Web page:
By Martin Krill, Managing Director of Hager Unternehmensberatung and expert in HR topics, digitisation and AI
Hager Unternehmensberatung asked 2,500 specialists and managers from companies of different sizes and from different sectors for their thoughts on diversity management and what role this topic plays in their companies. Most of them recognised the importance and relevance of this issue and are committed to promoting diversity within their own companies.
One central finding of the survey was that most companies actively embody diversity without having a fixed strategy. Only about one in five of them has developed a targeted approach. On the other hand, some have not yet dealt with the issue at all or do not see any benefits from doing so.
Room to improve
Although the results indicate that a rethink is already taking place, in many cases the composition of the workforce still shows the classic picture of male-dominated management. While 67 percent of those surveyed said that no more one in five women holds a management position in the company, 33 percent said that up to half of the women do so. Nonetheless, there is still a lot of room for improvement.
The steps that companies are taking to bring more diversity into their workforce range from changing recruitment behaviour, offering language courses and awareness-raising measures for company members to the design of age- and disability-friendly workplaces. Almost a third of the respondents have also appointed a diversity officer in their human resources department, in their staff or works council or directly in a senior management role.
Diversity management at all levels
In the view of the experts and managers surveyed, the key target groups that need to be addressed by these measures include employees with a migration background, women and younger employees. Diversity management is aimed primarily at improving work design and organisation, corporate philosophy and management culture. The health of the workforce is also an important issue for many.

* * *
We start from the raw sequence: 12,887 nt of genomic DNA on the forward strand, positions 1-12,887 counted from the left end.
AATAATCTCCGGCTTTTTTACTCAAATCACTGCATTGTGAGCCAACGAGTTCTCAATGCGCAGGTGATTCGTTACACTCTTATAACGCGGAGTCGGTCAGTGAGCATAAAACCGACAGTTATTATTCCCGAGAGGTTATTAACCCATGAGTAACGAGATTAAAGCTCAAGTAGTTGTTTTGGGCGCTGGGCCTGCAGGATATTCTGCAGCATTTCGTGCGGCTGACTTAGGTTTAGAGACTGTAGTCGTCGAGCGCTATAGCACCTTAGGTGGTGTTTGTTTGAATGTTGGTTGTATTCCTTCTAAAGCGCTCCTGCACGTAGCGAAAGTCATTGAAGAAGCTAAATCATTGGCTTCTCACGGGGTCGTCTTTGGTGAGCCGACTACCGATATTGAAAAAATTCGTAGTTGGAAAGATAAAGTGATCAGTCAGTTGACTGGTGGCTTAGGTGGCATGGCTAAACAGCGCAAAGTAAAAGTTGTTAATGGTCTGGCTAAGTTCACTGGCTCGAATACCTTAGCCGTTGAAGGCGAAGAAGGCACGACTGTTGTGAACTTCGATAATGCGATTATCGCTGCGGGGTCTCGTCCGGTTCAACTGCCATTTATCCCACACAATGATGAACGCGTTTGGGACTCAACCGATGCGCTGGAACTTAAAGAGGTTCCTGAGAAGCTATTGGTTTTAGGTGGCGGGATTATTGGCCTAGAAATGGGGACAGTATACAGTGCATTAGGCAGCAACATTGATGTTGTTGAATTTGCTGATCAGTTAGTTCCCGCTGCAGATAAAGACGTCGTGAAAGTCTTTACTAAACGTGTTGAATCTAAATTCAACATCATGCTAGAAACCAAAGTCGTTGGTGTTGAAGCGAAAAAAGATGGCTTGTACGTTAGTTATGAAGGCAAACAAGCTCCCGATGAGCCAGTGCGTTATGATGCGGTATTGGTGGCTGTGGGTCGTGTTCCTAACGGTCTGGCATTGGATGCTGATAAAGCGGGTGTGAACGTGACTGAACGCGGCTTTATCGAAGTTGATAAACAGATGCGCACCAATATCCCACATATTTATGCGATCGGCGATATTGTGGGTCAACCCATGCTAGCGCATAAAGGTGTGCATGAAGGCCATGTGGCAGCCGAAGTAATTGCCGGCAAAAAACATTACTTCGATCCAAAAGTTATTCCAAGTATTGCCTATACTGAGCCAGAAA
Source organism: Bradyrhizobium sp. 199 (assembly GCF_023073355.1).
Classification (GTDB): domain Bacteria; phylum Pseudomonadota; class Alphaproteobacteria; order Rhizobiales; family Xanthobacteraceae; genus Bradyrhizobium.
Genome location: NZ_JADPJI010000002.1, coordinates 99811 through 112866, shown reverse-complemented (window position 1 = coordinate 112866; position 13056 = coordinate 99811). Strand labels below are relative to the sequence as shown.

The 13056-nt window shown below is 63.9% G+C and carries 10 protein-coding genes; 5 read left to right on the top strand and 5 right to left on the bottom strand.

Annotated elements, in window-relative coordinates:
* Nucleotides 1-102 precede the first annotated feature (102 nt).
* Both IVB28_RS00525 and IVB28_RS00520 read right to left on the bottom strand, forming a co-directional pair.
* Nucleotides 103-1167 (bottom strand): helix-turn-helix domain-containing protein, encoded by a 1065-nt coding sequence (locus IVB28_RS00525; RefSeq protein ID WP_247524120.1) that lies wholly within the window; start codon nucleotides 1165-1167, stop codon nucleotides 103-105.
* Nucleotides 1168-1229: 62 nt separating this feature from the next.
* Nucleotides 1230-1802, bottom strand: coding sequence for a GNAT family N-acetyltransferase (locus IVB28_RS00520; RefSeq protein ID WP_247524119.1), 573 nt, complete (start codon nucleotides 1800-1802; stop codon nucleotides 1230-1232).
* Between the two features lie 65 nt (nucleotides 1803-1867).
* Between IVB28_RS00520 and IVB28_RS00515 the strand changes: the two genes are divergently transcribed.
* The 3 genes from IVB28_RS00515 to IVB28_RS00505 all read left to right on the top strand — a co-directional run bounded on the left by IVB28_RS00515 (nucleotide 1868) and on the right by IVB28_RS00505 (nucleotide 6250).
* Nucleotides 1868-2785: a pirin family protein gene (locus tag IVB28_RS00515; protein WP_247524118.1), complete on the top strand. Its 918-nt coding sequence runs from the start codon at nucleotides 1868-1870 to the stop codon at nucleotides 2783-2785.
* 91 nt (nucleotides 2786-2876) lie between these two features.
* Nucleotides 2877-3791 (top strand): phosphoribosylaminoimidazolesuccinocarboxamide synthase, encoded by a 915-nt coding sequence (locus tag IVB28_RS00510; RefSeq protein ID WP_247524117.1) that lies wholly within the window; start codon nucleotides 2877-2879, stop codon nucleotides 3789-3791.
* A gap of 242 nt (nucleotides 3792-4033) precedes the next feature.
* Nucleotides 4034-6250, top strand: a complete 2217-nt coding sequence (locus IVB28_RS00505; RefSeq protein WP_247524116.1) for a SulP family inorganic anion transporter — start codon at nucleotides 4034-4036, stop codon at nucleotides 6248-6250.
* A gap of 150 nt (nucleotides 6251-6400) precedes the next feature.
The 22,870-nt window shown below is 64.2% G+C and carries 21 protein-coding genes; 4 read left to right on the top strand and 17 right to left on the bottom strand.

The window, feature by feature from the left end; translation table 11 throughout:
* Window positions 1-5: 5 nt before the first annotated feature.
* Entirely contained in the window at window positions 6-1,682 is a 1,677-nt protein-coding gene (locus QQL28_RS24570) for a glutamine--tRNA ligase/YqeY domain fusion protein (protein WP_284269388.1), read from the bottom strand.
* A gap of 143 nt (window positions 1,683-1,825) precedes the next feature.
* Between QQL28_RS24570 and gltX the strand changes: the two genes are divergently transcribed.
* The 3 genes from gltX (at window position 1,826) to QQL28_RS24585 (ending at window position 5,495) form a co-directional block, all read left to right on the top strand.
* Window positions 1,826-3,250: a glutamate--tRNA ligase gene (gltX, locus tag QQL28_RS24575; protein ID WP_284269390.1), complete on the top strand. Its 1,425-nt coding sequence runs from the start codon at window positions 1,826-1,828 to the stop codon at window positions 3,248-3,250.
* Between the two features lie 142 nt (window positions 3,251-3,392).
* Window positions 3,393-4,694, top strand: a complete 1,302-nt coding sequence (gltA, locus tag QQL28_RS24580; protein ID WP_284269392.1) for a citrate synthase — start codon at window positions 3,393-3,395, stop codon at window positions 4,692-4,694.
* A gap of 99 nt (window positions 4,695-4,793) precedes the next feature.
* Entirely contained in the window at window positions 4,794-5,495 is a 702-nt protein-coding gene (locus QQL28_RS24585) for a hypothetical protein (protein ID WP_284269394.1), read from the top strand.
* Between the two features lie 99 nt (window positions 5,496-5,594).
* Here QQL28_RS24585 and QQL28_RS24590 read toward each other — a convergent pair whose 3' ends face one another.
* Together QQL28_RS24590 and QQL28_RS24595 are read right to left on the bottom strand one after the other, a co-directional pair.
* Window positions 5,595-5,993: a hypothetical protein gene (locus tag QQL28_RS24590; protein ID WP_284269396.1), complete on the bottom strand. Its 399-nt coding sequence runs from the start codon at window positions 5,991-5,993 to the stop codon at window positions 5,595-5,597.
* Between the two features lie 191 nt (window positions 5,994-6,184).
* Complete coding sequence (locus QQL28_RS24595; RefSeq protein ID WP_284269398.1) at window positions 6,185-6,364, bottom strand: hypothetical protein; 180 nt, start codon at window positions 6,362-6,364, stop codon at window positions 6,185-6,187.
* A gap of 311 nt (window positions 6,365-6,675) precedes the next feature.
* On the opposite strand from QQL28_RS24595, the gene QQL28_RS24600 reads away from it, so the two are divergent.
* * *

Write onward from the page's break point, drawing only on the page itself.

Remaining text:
The majority believe that a changed personnel strategy and more mixed staffing is necessary to achieve the company’s goals and would like all employees to have the opportunity to fully exploit their own potential. Some respondents also see it as a step towards preparing for demographic developments or are already having problems finding suitable candidates.
When rating the success of their measures, almost all companies were able observe positive effects. Cooperation generally improved and, along with it, the working atmosphere. This in turn is accompanied by the promotion of synergies, greater innovation and creativity and more pronounced employee loyalty. Externally, this naturally has a positive effect on the corporate image and contributes to more successful recruiting.
Diversity is not something that can simply be introduced. Rather, it requires a fundamental rethink of the corporate structures and the attitudes of each and every individual in the company. The results of the survey have shown that the topic has made its way into the consciousness of most people. Diversity is already an active component of many company philosophies. Yet, there is still room for improvement. It will still take some time before diversity is transformed from an industry buzzword to something that is a matter of course for all of us, but we are on the right track.
Klick here for the Diversity Survey Results.